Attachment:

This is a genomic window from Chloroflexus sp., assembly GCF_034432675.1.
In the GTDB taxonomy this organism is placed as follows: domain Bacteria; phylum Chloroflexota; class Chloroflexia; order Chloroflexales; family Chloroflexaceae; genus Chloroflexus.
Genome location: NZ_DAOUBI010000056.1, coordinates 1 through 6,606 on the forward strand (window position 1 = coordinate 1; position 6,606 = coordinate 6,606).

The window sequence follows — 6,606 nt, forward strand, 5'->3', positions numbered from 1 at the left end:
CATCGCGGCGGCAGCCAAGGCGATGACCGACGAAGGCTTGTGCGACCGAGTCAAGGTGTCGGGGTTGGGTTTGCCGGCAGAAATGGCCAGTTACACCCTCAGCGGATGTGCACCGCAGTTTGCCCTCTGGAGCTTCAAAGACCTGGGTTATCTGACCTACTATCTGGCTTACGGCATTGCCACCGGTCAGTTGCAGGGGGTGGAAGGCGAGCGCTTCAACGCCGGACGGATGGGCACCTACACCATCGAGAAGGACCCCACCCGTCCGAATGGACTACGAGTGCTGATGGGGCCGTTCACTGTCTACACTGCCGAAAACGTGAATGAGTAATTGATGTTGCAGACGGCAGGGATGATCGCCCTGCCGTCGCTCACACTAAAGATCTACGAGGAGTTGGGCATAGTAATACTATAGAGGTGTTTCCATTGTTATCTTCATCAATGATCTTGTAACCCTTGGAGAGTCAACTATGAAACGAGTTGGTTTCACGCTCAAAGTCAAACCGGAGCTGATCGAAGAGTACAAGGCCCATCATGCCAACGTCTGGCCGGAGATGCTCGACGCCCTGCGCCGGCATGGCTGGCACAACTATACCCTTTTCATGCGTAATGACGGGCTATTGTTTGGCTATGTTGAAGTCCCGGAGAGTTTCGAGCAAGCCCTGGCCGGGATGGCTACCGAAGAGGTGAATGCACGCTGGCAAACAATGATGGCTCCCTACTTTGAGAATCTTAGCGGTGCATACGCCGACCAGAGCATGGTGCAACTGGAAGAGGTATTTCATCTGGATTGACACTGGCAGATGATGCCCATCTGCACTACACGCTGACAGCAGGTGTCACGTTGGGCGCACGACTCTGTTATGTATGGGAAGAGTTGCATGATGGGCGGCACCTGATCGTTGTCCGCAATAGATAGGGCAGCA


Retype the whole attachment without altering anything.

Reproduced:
This is a genomic window from Chloroflexus sp., assembly GCF_034432675.1.
In the GTDB taxonomy this organism is placed as follows: domain Bacteria; phylum Chloroflexota; class Chloroflexia; order Chloroflexales; family Chloroflexaceae; genus Chloroflexus.
Genome location: NZ_DAOUBI010000056.1, coordinates 1 through 6,606 on the forward strand (window position 1 = coordinate 1; position 6,606 = coordinate 6,606).

The window sequence follows — 6,606 nt, forward strand, 5'->3', positions numbered from 1 at the left end:
CATCGCGGCGGCAGCCAAGGCGATGACCGACGAAGGCTTGTGCGACCGAGTCAAGGTGTCGGGGTTGGGTTTGCCGGCAGAAATGGCCAGTTACACCCTCAGCGGATGTGCACCGCAGTTTGCCCTCTGGAGCTTCAAAGACCTGGGTTATCTGACCTACTATCTGGCTTACGGCATTGCCACCGGTCAGTTGCAGGGGGTGGAAGGCGAGCGCTTCAACGCCGGACGGATGGGCACCTACACCATCGAGAAGGACCCCACCCGTCCGAATGGACTACGAGTGCTGATGGGGCCGTTCACTGTCTACACTGCCGAAAACGTGAATGAGTAATTGATGTTGCAGACGGCAGGGATGATCGCCCTGCCGTCGCTCACACTAAAGATCTACGAGGAGTTGGGCATAGTAATACTATAGAGGTGTTTCCATTGTTATCTTCATCAATGATCTTGTAACCCTTGGAGAGTCAACTATGAAACGAGTTGGTTTCACGCTCAAAGTCAAACCGGAGCTGATCGAAGAGTACAAGGCCCATCATGCCAACGTCTGGCCGGAGATGCTCGACGCCCTGCGCCGGCATGGCTGGCACAACTATACCCTTTTCATGCGTAATGACGGGCTATTGTTTGGCTATGTTGAAGTCCCGGAGAGTTTCGAGCAAGCCCTGGCCGGGATGGCTACCGAAGAGGTGAATGCACGCTGGCAAACAATGATGGCTCCCTACTTTGAGAATCTTAGCGGTGCATACGCCGACCAGAGCATGGTGCAACTGGAAGAGGTATTTCATCTGGATTGACACTGGCAGATGATGCCCATCTGCACTACACGCTGACAGCAGGTGTCACGTTGGGCGCACGACTCTGTTATGTATGGGAAGAGTTGCATGATGGGCGGCACCTGATCGTTGTCCGCAATAGATAGGGCAGCA